The recommended aggregate properties for Superpave hot mix asphalt (HMA) mixtures include a restricted zone which lies along the maximum density gradation between the intermediate size (either 4.75 or 2.36 mm, depending on the nominal maximum size of the aggregate) and the 300 μm size; it forms a band through which gradations were not recommended to pass. The restricted zone requirement was adopted to help reduce the incidence of tender or rut-prone HMA mixes. Although recommended as a guideline and not a required specification, the restricted zone is commonly interpreted as being based on experience and appropriate to use, if at all possible, for producing acceptable HMA mixes.
According to many paving engineers, compliance with the restricted zone criteria may not be desirable or necessary in every instance to produce paving mixes that give good performance. Some highway agencies and suppliers can provide examples of aggregate gradations that pass through the restricted zone, but produce paving mixes that are performing well. Research has supported this position.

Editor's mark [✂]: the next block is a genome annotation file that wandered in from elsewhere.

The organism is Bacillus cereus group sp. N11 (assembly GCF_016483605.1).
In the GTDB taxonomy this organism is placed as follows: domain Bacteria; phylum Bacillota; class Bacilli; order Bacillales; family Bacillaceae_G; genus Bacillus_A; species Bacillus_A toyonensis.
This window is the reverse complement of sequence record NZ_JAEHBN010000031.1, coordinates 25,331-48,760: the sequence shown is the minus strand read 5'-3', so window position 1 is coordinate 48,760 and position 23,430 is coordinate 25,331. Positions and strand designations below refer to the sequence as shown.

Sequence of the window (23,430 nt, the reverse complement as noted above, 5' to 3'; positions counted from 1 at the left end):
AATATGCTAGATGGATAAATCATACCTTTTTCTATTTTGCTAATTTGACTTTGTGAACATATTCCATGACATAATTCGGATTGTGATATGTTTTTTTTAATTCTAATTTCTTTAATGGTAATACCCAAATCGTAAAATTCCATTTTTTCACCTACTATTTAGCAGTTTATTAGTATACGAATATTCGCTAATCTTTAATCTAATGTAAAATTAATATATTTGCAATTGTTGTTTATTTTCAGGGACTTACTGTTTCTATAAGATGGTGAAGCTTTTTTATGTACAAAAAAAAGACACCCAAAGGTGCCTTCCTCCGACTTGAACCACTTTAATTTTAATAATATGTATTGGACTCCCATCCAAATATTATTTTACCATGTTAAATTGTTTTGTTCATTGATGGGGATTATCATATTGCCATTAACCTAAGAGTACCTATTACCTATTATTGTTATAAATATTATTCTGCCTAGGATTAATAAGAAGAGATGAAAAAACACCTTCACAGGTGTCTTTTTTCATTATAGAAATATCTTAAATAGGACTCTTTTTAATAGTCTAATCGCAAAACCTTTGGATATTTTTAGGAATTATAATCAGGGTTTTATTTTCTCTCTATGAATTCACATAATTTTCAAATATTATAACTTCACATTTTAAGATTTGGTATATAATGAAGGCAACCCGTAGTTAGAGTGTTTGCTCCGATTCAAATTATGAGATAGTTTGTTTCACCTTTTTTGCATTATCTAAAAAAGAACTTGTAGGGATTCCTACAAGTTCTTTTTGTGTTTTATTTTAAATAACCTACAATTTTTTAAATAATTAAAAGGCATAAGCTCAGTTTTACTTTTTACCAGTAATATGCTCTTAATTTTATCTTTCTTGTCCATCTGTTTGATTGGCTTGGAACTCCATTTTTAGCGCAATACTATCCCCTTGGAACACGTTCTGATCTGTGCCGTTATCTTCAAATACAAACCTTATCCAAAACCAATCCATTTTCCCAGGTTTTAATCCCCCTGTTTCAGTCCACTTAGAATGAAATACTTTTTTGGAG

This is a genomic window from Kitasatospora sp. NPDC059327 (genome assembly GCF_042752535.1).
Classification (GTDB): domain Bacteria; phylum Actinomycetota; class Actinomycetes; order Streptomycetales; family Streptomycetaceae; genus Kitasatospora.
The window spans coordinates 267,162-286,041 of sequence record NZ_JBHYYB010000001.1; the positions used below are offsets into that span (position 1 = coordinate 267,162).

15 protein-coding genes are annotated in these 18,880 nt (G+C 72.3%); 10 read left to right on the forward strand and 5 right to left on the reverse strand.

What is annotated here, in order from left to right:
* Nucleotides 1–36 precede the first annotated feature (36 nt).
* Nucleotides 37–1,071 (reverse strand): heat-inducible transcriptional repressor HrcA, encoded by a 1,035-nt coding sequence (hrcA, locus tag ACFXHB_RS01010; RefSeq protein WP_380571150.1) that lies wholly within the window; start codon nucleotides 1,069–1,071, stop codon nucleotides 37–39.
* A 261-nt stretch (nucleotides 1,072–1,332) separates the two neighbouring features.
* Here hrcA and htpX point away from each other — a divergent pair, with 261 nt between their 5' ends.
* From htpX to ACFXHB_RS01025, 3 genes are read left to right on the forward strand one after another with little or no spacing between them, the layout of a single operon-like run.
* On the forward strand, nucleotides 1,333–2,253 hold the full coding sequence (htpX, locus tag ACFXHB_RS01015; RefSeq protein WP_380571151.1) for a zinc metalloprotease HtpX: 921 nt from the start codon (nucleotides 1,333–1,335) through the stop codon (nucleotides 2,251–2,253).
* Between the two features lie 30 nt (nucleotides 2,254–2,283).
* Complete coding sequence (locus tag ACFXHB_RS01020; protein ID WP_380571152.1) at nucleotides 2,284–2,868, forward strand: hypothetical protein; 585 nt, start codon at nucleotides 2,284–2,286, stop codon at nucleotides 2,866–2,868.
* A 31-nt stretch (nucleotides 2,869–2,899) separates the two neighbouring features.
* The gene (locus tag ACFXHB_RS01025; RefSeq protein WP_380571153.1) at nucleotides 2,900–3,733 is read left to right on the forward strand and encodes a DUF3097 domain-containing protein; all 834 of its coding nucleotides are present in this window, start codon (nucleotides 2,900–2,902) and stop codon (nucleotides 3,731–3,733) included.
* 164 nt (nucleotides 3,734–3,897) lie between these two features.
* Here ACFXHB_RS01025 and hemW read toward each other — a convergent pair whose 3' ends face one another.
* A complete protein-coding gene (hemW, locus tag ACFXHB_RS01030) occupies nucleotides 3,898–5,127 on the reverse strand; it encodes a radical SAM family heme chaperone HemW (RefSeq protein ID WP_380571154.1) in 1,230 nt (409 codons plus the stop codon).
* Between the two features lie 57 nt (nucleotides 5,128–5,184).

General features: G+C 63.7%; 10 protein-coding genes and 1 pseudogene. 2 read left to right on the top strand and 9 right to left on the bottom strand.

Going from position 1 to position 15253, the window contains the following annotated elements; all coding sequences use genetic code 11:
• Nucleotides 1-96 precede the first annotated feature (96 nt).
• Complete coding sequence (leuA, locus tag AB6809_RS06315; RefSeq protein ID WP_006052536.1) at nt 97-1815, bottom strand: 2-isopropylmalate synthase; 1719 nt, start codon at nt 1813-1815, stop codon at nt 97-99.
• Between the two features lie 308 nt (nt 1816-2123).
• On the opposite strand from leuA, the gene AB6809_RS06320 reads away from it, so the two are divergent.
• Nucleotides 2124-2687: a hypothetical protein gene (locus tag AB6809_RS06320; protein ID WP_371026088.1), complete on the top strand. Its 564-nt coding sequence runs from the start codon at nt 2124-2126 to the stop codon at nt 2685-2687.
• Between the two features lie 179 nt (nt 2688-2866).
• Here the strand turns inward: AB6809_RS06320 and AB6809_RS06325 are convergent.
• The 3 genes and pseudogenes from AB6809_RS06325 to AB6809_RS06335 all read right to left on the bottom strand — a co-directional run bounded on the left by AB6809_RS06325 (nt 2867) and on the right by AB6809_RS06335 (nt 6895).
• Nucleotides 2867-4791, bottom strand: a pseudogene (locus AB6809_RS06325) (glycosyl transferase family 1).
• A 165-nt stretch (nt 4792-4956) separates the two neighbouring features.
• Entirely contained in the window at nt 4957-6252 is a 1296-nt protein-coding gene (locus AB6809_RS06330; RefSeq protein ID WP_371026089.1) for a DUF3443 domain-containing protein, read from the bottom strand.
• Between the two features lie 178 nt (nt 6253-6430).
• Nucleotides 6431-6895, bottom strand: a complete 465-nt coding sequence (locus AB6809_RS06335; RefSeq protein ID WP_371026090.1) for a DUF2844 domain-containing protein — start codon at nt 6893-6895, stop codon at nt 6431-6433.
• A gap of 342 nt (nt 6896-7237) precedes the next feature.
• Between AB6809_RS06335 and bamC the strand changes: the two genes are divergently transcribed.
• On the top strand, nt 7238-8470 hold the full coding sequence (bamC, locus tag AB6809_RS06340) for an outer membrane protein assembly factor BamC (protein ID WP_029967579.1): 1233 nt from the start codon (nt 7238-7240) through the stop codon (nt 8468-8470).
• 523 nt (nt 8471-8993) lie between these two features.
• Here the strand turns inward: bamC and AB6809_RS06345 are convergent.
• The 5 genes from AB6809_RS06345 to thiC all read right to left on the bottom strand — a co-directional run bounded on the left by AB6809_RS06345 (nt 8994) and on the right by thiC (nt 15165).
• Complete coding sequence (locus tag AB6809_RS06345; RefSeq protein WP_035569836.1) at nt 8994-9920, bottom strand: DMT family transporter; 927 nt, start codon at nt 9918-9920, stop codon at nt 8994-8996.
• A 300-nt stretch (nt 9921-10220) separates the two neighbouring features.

This research project was undertaken to evaluate the effect of the Superpave restricted zone on permanent deformation of dense-graded HMA mixtures. The following factor-level combinations were evaluated: two coarse aggregates, ten fine aggregates, five 9.5 mm nominal maximum aggregate size gradations, and one compactive effort. Of the five gradations used, three pass through the restricted zone and two fall outside the restricted zone (control). Permanent deformation characteristics of mixes meeting Superpave volumetric requirements were evaluated by two different types of tests: empirical and fundamental. For the empirical test, the Asphalt Pavement Analyzer (APA) was used. The Superpave shear tester (SST) and a repeated load confined creep test were utilized as fundamental tests. Test results from the three mechanical tests were analyzed statistically to evaluate the effect of the five gradations on permanent deformation of the HMA mixtures. Based upon the analysis of data, mixes having gradations passing through the restricted zone did not necessarily have lower rut resistance compared to mixes having gradations outside the restricted zone.